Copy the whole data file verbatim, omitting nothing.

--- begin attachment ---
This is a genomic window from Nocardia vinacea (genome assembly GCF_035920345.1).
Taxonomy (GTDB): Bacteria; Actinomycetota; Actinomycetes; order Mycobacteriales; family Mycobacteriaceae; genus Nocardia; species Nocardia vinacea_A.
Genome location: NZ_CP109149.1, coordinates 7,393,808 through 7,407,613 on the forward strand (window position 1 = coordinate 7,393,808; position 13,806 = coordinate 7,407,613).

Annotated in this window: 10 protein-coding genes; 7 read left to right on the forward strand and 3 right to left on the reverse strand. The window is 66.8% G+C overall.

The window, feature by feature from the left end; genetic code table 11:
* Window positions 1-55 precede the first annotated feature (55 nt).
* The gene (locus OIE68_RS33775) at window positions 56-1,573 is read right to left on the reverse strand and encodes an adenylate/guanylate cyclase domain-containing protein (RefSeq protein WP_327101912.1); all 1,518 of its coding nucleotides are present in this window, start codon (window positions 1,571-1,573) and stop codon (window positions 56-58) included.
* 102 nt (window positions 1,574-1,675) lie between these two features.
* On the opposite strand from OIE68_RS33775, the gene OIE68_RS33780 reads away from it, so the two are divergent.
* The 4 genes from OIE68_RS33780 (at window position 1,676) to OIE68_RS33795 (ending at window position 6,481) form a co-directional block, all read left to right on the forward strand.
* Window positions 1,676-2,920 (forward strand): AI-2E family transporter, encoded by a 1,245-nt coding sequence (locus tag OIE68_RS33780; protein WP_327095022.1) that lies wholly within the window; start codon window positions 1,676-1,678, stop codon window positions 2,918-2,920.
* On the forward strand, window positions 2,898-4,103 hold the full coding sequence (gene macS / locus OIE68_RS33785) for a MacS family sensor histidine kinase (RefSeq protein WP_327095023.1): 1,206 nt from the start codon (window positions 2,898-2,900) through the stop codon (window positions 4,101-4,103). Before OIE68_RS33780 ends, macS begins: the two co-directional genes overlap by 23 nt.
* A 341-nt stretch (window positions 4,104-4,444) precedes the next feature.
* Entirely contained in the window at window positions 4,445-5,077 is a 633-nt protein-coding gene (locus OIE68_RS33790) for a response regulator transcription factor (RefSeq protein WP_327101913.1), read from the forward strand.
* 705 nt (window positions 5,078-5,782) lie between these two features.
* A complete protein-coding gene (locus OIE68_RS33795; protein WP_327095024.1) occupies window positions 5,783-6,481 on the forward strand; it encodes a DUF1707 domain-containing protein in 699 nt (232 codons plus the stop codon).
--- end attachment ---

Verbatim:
This is a genomic window from Nocardia vinacea (genome assembly GCF_035920345.1).
Taxonomy (GTDB): Bacteria; Actinomycetota; Actinomycetes; order Mycobacteriales; family Mycobacteriaceae; genus Nocardia; species Nocardia vinacea_A.
Genome location: NZ_CP109149.1, coordinates 7,393,808 through 7,407,613 on the forward strand (window position 1 = coordinate 7,393,808; position 13,806 = coordinate 7,407,613).

Annotated in this window: 10 protein-coding genes; 7 read left to right on the forward strand and 3 right to left on the reverse strand. The window is 66.8% G+C overall.

The window, feature by feature from the left end; genetic code table 11:
* Window positions 1-55 precede the first annotated feature (55 nt).
* The gene (locus OIE68_RS33775) at window positions 56-1,573 is read right to left on the reverse strand and encodes an adenylate/guanylate cyclase domain-containing protein (RefSeq protein WP_327101912.1); all 1,518 of its coding nucleotides are present in this window, start codon (window positions 1,571-1,573) and stop codon (window positions 56-58) included.
* 102 nt (window positions 1,574-1,675) lie between these two features.
* On the opposite strand from OIE68_RS33775, the gene OIE68_RS33780 reads away from it, so the two are divergent.
* The 4 genes from OIE68_RS33780 (at window position 1,676) to OIE68_RS33795 (ending at window position 6,481) form a co-directional block, all read left to right on the forward strand.
* Window positions 1,676-2,920 (forward strand): AI-2E family transporter, encoded by a 1,245-nt coding sequence (locus tag OIE68_RS33780; protein WP_327095022.1) that lies wholly within the window; start codon window positions 1,676-1,678, stop codon window positions 2,918-2,920.
* On the forward strand, window positions 2,898-4,103 hold the full coding sequence (gene macS / locus OIE68_RS33785) for a MacS family sensor histidine kinase (RefSeq protein WP_327095023.1): 1,206 nt from the start codon (window positions 2,898-2,900) through the stop codon (window positions 4,101-4,103). Before OIE68_RS33780 ends, macS begins: the two co-directional genes overlap by 23 nt.
* A 341-nt stretch (window positions 4,104-4,444) precedes the next feature.
* Entirely contained in the window at window positions 4,445-5,077 is a 633-nt protein-coding gene (locus OIE68_RS33790) for a response regulator transcription factor (RefSeq protein WP_327101913.1), read from the forward strand.
* 705 nt (window positions 5,078-5,782) lie between these two features.
* A complete protein-coding gene (locus OIE68_RS33795; protein WP_327095024.1) occupies window positions 5,783-6,481 on the forward strand; it encodes a DUF1707 domain-containing protein in 699 nt (232 codons plus the stop codon).